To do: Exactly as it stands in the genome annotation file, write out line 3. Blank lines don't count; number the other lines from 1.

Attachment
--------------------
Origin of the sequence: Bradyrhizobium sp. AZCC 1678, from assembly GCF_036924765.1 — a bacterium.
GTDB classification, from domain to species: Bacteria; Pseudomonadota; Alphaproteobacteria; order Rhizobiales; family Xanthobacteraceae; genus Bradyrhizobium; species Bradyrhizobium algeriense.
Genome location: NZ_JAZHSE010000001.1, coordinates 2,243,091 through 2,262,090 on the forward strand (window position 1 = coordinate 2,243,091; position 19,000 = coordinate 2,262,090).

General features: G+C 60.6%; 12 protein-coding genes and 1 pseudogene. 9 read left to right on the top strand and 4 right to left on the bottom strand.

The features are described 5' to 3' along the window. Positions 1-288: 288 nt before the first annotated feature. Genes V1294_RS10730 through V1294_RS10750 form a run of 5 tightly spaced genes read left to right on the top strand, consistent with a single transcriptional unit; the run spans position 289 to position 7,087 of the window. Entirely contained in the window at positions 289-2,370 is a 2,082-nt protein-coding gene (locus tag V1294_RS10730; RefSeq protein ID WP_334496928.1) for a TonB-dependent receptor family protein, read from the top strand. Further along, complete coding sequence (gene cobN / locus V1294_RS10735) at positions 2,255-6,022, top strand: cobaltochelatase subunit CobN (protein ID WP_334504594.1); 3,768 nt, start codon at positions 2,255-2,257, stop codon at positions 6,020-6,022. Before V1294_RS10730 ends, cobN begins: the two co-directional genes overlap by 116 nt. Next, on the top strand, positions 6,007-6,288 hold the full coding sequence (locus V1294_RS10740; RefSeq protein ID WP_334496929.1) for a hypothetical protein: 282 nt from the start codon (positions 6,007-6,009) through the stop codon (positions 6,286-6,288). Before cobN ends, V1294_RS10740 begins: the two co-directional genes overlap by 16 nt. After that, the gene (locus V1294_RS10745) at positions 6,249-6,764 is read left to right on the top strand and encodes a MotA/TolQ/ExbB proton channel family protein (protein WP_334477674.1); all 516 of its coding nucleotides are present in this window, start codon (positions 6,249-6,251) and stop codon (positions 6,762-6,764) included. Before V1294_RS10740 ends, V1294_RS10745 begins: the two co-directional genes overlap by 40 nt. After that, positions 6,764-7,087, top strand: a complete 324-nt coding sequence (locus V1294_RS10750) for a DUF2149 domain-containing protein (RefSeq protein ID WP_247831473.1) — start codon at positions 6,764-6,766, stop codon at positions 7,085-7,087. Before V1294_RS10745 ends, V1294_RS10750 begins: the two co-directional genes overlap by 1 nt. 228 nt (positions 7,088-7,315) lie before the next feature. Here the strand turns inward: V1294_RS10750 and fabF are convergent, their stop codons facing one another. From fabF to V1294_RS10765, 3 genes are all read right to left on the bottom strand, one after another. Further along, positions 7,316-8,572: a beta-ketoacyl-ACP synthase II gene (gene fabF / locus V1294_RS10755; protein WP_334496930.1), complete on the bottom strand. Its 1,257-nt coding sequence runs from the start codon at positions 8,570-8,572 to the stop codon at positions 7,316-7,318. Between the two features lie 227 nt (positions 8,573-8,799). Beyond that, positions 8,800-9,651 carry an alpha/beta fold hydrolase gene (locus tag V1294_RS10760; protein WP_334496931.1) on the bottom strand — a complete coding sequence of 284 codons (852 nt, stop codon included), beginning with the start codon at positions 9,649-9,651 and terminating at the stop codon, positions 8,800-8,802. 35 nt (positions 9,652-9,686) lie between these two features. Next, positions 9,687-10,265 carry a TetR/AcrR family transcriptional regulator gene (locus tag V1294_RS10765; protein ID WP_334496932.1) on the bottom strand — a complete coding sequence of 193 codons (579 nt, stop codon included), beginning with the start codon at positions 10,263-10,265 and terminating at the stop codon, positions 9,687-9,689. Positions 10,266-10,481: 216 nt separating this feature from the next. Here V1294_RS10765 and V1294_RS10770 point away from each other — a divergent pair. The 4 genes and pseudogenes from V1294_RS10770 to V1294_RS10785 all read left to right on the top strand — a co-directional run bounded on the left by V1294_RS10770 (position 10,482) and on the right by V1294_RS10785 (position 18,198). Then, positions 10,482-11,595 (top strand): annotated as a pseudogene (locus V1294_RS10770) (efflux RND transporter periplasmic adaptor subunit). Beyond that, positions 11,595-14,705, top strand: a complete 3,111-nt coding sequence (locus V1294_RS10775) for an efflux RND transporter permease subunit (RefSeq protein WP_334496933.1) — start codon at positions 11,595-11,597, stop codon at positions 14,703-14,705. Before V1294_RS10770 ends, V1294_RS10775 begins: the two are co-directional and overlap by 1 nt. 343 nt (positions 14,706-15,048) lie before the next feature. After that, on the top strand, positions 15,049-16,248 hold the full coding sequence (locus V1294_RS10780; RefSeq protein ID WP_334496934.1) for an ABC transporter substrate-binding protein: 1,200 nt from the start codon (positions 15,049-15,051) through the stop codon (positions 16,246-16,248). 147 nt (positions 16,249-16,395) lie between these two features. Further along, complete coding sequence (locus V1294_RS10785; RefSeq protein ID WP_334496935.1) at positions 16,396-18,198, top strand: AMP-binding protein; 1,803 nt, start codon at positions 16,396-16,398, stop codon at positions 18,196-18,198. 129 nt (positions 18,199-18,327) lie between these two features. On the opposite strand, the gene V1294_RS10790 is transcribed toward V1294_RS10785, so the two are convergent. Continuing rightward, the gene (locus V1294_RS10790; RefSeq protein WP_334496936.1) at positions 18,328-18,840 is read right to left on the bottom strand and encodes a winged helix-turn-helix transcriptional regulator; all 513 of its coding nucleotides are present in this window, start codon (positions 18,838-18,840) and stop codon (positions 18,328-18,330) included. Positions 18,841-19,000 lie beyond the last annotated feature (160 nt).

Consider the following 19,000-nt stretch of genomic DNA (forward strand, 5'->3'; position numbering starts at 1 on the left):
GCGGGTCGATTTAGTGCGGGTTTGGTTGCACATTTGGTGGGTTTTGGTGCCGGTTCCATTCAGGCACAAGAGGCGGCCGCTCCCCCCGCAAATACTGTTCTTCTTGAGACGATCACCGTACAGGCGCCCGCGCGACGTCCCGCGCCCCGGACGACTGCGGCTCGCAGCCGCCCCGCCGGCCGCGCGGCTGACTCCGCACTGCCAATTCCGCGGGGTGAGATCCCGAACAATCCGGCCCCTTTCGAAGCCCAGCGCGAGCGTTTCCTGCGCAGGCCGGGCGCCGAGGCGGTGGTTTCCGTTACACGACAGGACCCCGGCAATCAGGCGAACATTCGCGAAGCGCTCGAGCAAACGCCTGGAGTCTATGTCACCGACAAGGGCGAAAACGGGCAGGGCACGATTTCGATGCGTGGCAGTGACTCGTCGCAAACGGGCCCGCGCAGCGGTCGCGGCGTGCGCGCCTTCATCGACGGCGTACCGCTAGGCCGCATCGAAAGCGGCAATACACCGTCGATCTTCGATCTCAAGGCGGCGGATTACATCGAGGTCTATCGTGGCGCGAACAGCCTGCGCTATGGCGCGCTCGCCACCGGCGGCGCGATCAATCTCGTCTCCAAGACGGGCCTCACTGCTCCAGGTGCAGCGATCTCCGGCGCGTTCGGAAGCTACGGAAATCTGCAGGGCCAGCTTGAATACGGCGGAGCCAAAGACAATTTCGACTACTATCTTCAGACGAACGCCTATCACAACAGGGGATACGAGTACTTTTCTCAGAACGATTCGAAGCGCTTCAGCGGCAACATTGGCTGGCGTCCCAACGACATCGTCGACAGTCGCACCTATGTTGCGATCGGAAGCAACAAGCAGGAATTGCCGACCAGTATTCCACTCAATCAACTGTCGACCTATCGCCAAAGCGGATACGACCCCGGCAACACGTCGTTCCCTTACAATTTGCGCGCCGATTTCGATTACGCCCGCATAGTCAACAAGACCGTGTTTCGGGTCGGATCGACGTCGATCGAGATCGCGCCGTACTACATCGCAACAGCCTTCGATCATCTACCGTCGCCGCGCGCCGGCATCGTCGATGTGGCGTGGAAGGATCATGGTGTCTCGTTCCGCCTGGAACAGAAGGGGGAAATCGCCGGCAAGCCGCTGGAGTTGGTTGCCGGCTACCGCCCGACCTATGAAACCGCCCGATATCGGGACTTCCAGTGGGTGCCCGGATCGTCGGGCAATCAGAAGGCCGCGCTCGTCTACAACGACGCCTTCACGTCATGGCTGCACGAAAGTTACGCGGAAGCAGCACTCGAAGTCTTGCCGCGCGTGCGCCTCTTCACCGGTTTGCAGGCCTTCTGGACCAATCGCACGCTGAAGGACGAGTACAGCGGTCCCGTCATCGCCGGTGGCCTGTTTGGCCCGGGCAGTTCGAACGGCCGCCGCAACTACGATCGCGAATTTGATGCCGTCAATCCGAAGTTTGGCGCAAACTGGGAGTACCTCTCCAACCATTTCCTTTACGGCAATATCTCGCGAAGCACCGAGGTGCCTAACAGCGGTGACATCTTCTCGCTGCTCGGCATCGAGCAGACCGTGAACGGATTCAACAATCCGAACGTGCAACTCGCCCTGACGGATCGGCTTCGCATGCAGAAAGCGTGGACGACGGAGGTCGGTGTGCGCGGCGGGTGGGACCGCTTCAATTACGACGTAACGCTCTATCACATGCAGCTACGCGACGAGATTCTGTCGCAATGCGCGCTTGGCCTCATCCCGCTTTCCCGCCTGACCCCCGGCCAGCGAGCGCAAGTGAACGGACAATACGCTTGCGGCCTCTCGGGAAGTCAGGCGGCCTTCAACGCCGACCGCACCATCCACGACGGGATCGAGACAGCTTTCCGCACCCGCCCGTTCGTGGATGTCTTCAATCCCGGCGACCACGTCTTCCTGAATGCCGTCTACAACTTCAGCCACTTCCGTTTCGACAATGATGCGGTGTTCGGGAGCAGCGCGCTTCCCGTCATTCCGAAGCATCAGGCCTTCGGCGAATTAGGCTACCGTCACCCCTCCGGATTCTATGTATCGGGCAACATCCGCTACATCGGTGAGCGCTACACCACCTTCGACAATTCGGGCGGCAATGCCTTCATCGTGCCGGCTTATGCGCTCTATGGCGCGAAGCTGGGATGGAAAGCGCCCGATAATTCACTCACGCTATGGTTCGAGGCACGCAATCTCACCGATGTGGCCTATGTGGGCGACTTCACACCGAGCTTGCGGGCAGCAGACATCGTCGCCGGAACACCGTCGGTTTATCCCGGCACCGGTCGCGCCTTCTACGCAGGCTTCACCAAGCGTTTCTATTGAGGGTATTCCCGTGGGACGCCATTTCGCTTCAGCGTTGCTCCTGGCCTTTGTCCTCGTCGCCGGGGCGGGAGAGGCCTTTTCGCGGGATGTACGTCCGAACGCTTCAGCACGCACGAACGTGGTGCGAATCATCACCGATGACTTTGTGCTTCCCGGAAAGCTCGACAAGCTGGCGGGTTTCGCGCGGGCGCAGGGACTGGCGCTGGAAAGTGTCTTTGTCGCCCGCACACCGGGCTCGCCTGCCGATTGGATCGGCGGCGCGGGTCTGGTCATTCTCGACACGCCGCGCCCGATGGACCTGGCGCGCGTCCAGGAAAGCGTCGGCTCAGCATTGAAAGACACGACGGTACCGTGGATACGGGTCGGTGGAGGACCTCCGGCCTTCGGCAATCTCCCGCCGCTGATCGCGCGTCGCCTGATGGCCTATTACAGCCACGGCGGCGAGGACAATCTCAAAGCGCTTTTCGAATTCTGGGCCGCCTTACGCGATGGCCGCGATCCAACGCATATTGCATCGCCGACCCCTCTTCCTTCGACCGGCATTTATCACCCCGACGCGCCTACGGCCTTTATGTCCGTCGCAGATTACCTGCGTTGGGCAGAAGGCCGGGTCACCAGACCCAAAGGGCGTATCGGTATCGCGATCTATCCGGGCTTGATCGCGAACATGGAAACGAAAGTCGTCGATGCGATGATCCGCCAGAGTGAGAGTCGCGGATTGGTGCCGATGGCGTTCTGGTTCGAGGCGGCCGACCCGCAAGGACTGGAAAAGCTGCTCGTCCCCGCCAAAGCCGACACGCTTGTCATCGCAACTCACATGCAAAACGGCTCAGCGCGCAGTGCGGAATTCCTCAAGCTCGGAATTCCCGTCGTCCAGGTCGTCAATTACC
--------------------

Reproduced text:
Genome location: NZ_JAZHSE010000001.1, coordinates 2,243,091 through 2,262,090 on the forward strand (window position 1 = coordinate 2,243,091; position 19,000 = coordinate 2,262,090).